The previous post outlined some of the crazy things that coronavirus does when it wants to remain incognito. Childhood Obesity News also touched on the topic of the asymptomatic version of the illness nearly a month ago which, because the news in this field replenishes itself so frequently, already feels like a year.
Since then, multiple institutions began to consider what to do about back-to-school. The American Academy of Pediatrics (AAP) issued recommendations based on certain beliefs:
Although many questions remain, the preponderance of evidence indicates that children and adolescents are less likely to be symptomatic and less likely to have severe disease resulting from SARS-CoV-2 infection. In addition, children may be less likely to become infected and to spread infection.
Anecdotally — meaning in Twitter posts — parents report that their pediatricians are dutifully conveying the information that kids don’t really get it that badly, so the parents should not worry.
Currently, a large number of studies are obtainable as “pre-print,” before being peer-reviewed or published by reputable journals. Granted, some of them sound like science fiction. Back in “normal” times, a lot of this alleged news would have flown right under everybody’s radar. But today, all kinds of reports are out there, seen by the ignorant and the educated alike. In other words, the propensity for reading a headline and going off half-cocked is greater than ever. All that being said, still, the AAP’s ideas seem to have some holes in them.
We are told that, among the symptomatic young, their most likely symptom is intestinal disorder. Who would even know this? What federal agency keeps track of reports of every incidence of diarrhea in children and teens? In the current state of chaos, it is more likely that the medical profession as a whole has only a sketchy picture of what is going on with young people.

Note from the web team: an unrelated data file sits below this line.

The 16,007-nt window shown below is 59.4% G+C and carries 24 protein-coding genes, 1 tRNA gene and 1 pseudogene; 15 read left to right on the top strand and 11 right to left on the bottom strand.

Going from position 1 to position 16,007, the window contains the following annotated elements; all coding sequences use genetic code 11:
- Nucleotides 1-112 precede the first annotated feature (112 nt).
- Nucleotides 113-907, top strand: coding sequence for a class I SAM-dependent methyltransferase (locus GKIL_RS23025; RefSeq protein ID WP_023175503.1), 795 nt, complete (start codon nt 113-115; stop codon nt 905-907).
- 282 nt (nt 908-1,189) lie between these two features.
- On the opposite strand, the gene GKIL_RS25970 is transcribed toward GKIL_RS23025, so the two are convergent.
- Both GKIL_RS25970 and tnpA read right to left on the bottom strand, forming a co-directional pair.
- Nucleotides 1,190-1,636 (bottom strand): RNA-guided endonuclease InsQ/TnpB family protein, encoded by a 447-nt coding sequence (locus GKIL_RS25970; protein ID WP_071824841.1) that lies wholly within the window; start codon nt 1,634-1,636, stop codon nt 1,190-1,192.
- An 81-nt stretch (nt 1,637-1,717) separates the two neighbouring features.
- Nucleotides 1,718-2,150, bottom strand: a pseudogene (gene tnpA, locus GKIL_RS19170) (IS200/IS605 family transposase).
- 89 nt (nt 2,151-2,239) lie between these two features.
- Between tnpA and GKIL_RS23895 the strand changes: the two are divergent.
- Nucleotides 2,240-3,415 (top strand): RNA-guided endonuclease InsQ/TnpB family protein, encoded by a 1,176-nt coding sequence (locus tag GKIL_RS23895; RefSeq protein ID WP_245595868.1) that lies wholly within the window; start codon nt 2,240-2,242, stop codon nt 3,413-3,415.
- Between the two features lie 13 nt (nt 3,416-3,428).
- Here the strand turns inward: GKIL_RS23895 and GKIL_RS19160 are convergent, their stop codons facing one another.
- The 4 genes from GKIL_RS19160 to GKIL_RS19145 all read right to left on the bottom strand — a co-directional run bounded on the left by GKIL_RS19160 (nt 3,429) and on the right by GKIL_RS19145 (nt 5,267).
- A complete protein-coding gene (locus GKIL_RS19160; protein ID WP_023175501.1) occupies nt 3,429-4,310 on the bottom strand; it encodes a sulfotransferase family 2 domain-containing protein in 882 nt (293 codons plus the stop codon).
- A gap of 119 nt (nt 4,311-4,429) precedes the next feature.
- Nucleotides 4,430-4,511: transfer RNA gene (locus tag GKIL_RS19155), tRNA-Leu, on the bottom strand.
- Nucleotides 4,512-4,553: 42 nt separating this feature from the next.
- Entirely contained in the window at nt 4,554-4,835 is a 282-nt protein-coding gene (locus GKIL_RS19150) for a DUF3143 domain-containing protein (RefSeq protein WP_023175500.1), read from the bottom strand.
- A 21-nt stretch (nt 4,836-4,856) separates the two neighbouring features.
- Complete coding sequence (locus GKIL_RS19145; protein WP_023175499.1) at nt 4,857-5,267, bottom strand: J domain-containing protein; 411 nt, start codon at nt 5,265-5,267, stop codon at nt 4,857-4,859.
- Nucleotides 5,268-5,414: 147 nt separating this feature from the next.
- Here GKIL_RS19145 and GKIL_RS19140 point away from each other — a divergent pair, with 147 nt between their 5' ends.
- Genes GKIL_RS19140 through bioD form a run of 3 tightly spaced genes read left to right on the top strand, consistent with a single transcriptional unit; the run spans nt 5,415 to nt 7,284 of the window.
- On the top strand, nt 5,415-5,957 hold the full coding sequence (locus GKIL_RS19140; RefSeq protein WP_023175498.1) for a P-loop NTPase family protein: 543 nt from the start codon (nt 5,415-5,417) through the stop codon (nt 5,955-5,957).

The Centers for Disease Control offers a list of potential symptoms that includes fever, chills, cough, shortness of breath, difficulty breathing, fatigue, muscle aches, headache, sore throat, congestion, runny nose, nausea, vomiting, diarrhea, and new loss of taste or smell. Except for that last sign, the others are a dime a dozen. They are conditions a person might have for many other reasons. Pity the parent who has to decide whether to keep a child home or not. Especially when a sore throat is difficult to prove objectively, and the child may not particularly want to go to school.
An objection can be made to the part of the AAP communique about how children are “less likely to have severe disease.” That is difficult to accept after hearing about Multisystem Inflammatory Syndrome in Children (MIS-C), also known as Pediatric Multi-system Inflammatory Syndrome (PMIS). When kids have heart attacks before they reach puberty, that is not a trend to ignore.
Inside schools, the AAP document suggests ignoring the generally accepted six-foot social distance rule, because:
Evidence suggests that spacing as close as 3 feet may approach the benefits of 6 feet of space, particularly if students are wearing face coverings and are asymptomatic.
Whoa! Other evidence suggests the exact opposite! Even the six-foot rule is deprecated by critics, who say it was established many decades ago, when lab equipment was not sensitive enough to detect how far droplets from a contagious person can travel out into the world. In the section about school bus protocol, the document’s language seems to imply that six feet of distance is an acceptable alternative to masking, although common sense insists that both precautions should be in place.
And by now, it ought to be common knowledge that asymptomatic carriers can spread the virus like a house afire.
(To be continued…)
Your responses and feedback are welcome!
Source: “COVID-19 Planning Considerations: Guidance for School Re-entry,” AAP.org, 06/25/20
Source: “Symptoms of Coronavirus,” CDC.gov, 05/13/20
Image by Susanne Nilsson/CC BY-SA 2.0